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Tracking Antitrust Enforcement Trends Around the Globe
From scrutiny of the U.S. healthcare sector to heightened antimonopoly compliance in China and voluntary disclosure incentives in Brazil, a new analysis from the Policy and Regulatory Report entitled "2013 Global Antitrust Trends" [PDF] examines how regulators around the world are tackling antitrust enforcement.
In the U.S., authorities at the Federal Trade Commission and the Department of Justice will continue their focus on competition as it relates to price and quality in the healthcare space, according to the report. "There was a flurry of filings in the fourth quarter of last calendar year," Rich Feinstein, the FTC's top competition enforcement official, told PaRR. "There are plenty of things we're looking at."
And already, "When it comes to merger review in the healthcare sector, the FTC has managed to get parties to simply walk away from transactions," according to PaRR. Such was the case with Reading Health System's proposed acquisition of Surgical Institute of Reading last Novembereven though "small and specialty hospitals had previously been generally excluded from merger challenges," the authors note.
The FTC is also preparing for a number of U.S Supreme Court cases in 2013, such as FTC v. Watson Pharmaceuticals, over whether brand-name pharmaceutical companies can pay generic drug makers to delay putting their products on the market. In that case and others involving healthcare antitrust, PaRR notes that "however the court rules, the fact is that the courts provide the best route for modifications to antitrust policy. And the FTC will be especially invested in these cases' outcome, as a player in many of the cases coming before the court."
For the Justice Department, "illegal monopolization within the hospital industry has attracted attention," the report states. And in the health insurance arena, a DOJ suit against Blue Cross Blue Shield of Michigan is currently pending.
Overseas, Chinese authorities are ramping up antimonopoly enforcement. Three agenciesthe Ministry of Commerce, the National Development and Reform Commission (NDRC), and the State Administration for Industry and Commerce"are set to enhance their power by tapping into more high-profile antitrust cases, publishing more detailed implementation rules, and increasing enforcement efficient in 2013," according to the report.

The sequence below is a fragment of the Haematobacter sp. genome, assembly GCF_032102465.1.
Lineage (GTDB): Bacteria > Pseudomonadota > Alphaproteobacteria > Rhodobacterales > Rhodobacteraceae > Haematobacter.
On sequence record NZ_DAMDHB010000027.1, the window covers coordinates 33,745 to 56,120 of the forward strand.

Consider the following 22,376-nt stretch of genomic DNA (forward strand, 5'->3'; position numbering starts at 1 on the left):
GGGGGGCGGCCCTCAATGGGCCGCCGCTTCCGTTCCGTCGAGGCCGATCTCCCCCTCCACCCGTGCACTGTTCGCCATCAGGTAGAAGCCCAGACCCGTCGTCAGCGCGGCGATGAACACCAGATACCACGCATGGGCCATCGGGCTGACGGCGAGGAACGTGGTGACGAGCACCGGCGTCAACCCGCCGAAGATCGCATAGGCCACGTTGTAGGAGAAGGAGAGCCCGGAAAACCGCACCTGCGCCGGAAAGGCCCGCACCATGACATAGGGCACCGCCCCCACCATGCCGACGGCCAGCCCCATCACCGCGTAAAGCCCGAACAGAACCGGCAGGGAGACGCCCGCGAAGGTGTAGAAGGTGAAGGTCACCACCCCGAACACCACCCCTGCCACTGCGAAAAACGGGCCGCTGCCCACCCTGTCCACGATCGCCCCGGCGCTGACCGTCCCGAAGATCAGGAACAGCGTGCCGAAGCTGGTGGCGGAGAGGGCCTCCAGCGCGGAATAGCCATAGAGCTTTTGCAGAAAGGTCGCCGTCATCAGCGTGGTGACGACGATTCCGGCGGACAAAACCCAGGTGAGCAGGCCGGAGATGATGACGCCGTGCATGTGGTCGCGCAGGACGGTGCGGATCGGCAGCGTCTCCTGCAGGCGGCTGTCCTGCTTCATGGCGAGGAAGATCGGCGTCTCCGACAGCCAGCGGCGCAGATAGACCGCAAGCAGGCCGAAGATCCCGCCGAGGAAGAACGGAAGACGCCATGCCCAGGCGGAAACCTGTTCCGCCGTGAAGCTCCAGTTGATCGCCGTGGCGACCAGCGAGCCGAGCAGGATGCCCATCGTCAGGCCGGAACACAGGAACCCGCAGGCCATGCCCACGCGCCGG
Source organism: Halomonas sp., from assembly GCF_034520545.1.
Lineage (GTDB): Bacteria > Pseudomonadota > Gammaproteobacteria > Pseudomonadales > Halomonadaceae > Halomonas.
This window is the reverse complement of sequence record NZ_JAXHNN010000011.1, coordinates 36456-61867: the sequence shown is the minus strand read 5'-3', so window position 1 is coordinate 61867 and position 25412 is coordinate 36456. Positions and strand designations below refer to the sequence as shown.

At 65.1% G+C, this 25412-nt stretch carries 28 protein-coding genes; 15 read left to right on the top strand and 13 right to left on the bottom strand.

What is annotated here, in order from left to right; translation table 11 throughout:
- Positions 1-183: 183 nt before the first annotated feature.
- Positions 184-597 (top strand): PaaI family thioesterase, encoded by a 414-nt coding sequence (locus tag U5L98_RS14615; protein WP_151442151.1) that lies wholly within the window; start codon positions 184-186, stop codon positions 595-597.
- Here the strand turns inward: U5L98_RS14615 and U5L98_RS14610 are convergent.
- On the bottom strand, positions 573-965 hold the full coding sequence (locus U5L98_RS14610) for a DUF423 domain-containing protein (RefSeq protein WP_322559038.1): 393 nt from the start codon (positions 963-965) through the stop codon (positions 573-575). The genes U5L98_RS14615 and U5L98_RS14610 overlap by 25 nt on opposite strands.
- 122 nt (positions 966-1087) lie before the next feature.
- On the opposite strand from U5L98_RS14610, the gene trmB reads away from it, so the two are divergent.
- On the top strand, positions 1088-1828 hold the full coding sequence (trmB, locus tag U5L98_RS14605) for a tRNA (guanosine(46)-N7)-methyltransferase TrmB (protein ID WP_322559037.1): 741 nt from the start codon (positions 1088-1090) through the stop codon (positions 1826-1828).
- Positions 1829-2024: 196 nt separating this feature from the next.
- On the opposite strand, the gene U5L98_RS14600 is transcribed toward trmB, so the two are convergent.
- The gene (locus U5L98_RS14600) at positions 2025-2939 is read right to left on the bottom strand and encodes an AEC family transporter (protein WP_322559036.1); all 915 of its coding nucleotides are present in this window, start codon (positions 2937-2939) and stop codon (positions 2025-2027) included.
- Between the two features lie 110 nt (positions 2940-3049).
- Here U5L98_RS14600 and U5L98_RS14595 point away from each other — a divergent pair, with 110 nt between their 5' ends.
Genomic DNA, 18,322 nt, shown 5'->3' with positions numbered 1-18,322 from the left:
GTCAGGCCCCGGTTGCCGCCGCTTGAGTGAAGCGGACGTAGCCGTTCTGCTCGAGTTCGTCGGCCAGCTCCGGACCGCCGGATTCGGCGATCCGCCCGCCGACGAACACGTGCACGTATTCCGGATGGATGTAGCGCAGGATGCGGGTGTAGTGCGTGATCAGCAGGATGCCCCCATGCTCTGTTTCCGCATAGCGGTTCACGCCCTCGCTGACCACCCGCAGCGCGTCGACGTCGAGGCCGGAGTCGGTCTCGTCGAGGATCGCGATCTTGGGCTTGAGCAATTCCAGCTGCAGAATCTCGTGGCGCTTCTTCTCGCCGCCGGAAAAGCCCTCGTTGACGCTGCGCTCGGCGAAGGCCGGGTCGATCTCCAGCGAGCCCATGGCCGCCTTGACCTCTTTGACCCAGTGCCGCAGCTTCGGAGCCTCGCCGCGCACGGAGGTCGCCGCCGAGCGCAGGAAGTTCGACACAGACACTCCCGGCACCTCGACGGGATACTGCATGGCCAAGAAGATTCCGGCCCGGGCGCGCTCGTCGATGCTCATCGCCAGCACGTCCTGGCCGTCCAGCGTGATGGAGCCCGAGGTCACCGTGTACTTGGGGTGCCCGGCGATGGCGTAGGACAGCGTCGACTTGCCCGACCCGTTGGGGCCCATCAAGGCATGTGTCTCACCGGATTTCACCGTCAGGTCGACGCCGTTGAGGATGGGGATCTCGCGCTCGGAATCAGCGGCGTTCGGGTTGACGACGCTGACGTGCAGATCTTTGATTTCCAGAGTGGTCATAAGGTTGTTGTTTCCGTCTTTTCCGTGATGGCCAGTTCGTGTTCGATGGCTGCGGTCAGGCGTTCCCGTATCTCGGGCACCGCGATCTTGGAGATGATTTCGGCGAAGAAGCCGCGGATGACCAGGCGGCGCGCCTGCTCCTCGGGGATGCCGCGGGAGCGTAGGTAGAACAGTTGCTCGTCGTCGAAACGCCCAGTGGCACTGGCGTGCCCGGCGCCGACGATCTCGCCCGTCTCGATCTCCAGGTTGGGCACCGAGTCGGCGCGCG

Companies in the region, in turn, are increasingly seeking help with antimonopoly law (AML) compliance from local law firms. "AML compliance advisory is emerging as a burgeoning business for Chinese law firms," Xue Yi, a partner with Zhonglun Law Firm, told PaRR.
Antimonopoly enforcement isn't just a concern for China's state-owned companies, but for multinationals as well. As the Ministry of Commerce becomes "an increasingly important and high-profile merger review jurisdiction," the report states, "the NDRC is also making efforts to build up its authority in global antimonopoly enforcement."
Just last month, in an action against six international LCD screen makers, the NDRC levied the largest fine ever meted out in a Chinese antitrust case. Samsung Electronics, LG Display, Innolux, AU Optronics, Chunghwa Picture Tubes, and HannStar Display were ordered to pay $56.6 million over alleged price fixing between 2001 and 2006.
Brazil's antitrust regulator, meanwhile, is hoping to entice more voluntary disclosures by firms, while at the same time the agency also seeks "to bolster its cartel and single-firm conduct investigations throughout 2013," PaRR reports.
One way to do that would be expand the government's settlement policy. As is stands, the Administrative Council for Economic Defense's (CADE) leniency program affords "full immunity from administrative and criminal charges to the first company or individual" that reports a violation, notes PaRR.
However, the second or third company to come forward receives no such benefit, which is why, in part, CADE has tried to get rules on settlements changed. The downside is that "unlike leniency agreements, such settlements do not automatically grant immunity from criminal prosecution, and this may discourage parties to report infringements," according to the report.
In India, parts of the recently amended Competition Act are raising eyebrows among in-house counsel. Section 5A of the law allows the Indian government and the Competition Commission of India (CCI) "to set different thresholds for different industry segments" -- a departure from regulatory norms in other parts of the world.
"Initially, the insertion of section 5A was triggered by the need for greater vigilance of the Indian pharmaceutical sector, but in-house legal counsel fear that such an amendment means that other industries will now be fall under the shadow of CCI overreach," the report states, adding: "Nowhere else in the world have competition commissions introduced industry specific review thresholds, said Bharat Vasani, general counsel at Tata Sons Limited, the holding company for the Tata Group."
And in the European Union, in-house counsel need to continue to be mindful of separate enforcement objectives at both the E.U. and member state level.
"The [European Commission] is increasingly focusing on state aid and merger control, where if they do not act no one will, as well as E.U.-wide cartels and high-profile dominance cases," Cleary Gottlieb Steen & Hamilton antitrust partner Nicholas Levy told PaRR. "That leaves quite a significant part of competition policy that is largely being enforced at the national level, including joint ventures that do not meet the E.U. merger control criteria and vertical restraints."